Online publishing is growing fast, and fraudulent advertising schemes are growing right along with it.
According to a new study from Distil Networks, roughly one-third of all online ad spending gets hijacked by fraudulent ad schemes using bots -- automated programs that interact with online ads to (for example) generate fake click-throughs.
The figure is based on a survey of 138 publishers and advertisers asked to estimate what proportion of their Web traffic and campaign spending was captured by fraudsters. The study cites data showing that 22.7% of all Web traffic was due to “bad bots,” rising to 32% of traffic for online publishers.
Publishers and advertisers were most concerned about click and impression fraud, but also expressed concerns about skewed analytics and fake registrations.
The study also found that most publishers and advertisers —75% and 59%, respectively — lack the means to or are unsure how to distinguish human from non-human traffic. Far from being another potential cost, this is actually a missed revenue opportunity, as 37% of advertisers are willing to pay a premium of 11% or more to ensure that traffic to their campaigns comes from real human beings.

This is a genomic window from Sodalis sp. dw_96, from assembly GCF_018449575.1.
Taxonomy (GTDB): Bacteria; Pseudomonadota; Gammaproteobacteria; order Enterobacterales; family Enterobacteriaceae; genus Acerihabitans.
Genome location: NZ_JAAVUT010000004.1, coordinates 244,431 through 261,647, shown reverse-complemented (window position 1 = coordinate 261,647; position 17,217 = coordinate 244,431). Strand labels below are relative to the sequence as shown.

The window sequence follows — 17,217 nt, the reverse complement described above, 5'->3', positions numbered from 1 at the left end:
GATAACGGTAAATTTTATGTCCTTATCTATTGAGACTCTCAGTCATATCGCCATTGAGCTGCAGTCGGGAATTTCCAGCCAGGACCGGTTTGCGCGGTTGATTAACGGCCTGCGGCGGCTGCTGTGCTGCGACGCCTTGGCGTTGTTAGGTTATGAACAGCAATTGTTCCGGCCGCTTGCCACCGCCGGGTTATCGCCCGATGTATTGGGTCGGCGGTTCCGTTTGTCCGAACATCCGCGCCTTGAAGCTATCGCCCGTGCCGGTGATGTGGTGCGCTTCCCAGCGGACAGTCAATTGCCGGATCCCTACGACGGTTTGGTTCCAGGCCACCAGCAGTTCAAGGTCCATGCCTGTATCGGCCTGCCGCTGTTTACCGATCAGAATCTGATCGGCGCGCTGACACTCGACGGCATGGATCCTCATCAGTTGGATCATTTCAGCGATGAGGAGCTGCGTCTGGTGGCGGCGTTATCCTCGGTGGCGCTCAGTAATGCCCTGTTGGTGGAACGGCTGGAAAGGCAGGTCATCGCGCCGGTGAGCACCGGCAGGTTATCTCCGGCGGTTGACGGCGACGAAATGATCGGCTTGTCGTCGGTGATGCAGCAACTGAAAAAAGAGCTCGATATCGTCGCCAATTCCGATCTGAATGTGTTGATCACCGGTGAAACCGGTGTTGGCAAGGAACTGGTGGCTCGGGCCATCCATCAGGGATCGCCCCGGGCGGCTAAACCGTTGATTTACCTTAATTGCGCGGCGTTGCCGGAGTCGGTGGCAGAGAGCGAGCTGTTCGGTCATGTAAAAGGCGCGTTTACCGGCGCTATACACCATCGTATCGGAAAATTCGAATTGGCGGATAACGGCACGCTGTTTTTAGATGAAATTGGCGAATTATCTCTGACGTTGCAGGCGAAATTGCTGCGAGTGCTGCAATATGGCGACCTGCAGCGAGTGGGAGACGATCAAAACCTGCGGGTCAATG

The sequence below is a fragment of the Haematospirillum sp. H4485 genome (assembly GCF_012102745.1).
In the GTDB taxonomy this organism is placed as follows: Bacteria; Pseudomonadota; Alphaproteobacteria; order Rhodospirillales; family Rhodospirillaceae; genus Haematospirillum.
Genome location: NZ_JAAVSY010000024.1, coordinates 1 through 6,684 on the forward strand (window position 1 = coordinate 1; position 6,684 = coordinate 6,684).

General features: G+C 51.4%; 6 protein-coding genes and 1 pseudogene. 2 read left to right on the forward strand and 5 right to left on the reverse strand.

The ad fraud concerns come on top of several other major challenges to online publishers, including viewability and ad blocking.
Several months ago, a study from PageFair predicted ad blockers could cost publishers around $22 billion in lost advertising revenues globally this year, adding that the figure is set to go up as adoption of ad blockers becomes more widespread. There are 45 million people using ad blockers in the U.S. alone, up 48% from last year. PageFair estimates that ad blocking cost U.S. publishers $5.8 billion in lost revenues in 2014, and that figure is set to rise to $10.7 billion this year.
Google has estimated that around 56% of display ads never have a chance to be viewed -- a problem that is only exacerbated by ad blocking and fraud.